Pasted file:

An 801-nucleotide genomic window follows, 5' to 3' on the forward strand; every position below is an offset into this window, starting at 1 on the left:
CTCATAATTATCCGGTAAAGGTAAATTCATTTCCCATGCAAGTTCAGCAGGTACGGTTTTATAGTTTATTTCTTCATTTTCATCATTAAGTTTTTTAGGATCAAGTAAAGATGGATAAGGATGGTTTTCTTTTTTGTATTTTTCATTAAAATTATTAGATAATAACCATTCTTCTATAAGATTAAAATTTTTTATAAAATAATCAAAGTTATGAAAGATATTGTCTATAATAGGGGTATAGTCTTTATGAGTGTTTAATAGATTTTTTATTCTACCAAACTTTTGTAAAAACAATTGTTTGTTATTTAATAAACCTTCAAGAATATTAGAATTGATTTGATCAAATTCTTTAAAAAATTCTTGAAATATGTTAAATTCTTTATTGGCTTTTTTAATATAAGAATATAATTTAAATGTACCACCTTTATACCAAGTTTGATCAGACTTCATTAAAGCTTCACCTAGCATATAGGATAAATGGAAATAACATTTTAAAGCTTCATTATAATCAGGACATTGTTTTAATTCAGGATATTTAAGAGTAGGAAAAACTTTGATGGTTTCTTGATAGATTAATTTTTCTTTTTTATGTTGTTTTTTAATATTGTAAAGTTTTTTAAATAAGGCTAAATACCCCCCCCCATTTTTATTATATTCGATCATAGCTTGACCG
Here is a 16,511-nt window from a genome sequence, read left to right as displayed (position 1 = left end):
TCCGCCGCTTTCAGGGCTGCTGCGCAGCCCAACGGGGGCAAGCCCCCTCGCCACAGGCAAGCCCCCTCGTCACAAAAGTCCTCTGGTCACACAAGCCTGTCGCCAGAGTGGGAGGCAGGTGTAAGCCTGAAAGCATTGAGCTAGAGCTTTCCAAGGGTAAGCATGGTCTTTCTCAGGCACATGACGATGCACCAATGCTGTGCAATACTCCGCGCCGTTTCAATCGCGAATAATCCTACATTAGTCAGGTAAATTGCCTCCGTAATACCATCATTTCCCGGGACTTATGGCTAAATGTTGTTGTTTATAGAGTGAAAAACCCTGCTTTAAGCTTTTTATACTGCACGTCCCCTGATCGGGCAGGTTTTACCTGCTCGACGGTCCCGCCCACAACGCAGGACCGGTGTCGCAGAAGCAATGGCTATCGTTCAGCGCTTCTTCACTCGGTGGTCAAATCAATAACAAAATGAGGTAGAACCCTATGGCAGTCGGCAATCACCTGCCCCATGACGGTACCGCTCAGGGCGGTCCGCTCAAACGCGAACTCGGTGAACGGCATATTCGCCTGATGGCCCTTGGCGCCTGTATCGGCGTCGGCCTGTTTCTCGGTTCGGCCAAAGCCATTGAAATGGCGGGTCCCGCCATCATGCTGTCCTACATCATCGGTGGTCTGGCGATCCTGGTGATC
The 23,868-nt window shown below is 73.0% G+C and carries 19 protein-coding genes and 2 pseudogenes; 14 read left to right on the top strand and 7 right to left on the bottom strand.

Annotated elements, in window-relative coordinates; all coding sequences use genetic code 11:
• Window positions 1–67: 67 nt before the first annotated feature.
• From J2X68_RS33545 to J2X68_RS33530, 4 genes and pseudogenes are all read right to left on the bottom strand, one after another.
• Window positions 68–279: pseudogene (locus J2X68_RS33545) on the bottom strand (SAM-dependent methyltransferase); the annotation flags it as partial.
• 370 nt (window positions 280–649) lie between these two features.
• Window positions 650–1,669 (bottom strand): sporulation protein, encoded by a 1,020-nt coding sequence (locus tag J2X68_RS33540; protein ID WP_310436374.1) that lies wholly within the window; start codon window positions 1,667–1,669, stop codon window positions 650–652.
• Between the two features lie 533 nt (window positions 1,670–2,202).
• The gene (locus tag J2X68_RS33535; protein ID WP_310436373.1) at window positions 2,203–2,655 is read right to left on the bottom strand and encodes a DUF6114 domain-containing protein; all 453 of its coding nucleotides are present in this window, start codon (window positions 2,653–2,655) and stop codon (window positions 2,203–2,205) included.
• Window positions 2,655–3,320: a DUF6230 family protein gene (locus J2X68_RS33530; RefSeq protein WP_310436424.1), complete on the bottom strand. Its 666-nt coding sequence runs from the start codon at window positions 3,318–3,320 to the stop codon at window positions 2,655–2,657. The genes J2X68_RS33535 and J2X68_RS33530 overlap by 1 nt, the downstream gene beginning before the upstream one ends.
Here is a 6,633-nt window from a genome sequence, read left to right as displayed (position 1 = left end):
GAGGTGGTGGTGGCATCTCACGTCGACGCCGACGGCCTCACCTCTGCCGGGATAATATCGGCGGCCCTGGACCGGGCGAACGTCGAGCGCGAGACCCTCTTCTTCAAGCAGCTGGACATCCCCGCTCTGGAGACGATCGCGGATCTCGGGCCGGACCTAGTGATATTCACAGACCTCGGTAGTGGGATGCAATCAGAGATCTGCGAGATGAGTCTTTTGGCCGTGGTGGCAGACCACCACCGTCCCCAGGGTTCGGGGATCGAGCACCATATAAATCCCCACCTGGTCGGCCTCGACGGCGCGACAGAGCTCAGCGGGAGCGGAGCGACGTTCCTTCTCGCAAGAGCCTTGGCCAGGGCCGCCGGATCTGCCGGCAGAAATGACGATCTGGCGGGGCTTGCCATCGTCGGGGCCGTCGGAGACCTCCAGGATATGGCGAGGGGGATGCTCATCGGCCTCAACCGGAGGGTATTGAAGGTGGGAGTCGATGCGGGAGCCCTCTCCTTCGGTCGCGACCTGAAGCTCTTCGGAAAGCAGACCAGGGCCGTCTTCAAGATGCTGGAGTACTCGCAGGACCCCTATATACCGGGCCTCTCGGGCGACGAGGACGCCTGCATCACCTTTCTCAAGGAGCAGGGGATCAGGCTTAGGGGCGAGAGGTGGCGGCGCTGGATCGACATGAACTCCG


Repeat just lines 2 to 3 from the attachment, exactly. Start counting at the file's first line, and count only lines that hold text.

CTCATAATTATCCGGTAAAGGTAAATTCATTTCCCATGCAAGTTCAGCAGGTACGGTTTTATAGTTTATTTCTTCATTTTCATCATTAAGTTTTTTAGGATCAAGTAAAGATGGATAAGGATGGTTTTCTTTTTTGTATTTTTCATTAAAATTATTAGATAATAACCATTCTTCTATAAGATTAAAATTTTTTATAAAATAATCAAAGTTATGAAAGATATTGTCTATAATAGGGGTATAGTCTTTATGAGTGTTTAATAGATTTTTTATTCTACCAAACTTTTGTAAAAACAATTGTTTGTTATTTAATAAACCTTCAAGAATATTAGAATTGATTTGATCAAATTCTTTAAAAAATTCTTGAAATATGTTAAATTCTTTATTGGCTTTTTTAATATAAGAATATAATTTAAATGTACCACCTTTATACCAAGTTTGATCAGACTTCATTAAAGCTTCACCTAGCATATAGGATAAATGGAAATAACATTTTAAAGCTTCATTATAATCAGGACATTGTTTTAATTCAGGATATTTAAGAGTAGGAAAAACTTTGATGGTTTCTTGATAGATTAATTTTTCTTTTTTATGTTGTTTTTTAATATTGTAAAGTTTTTTAAATAAGGCTAAATACCCCCCCCCATTTTTATTATATTCGATCATAGCTTGACCG
Here is a 16,511-nt window from a genome sequence, read left to right as displayed (position 1 = left end):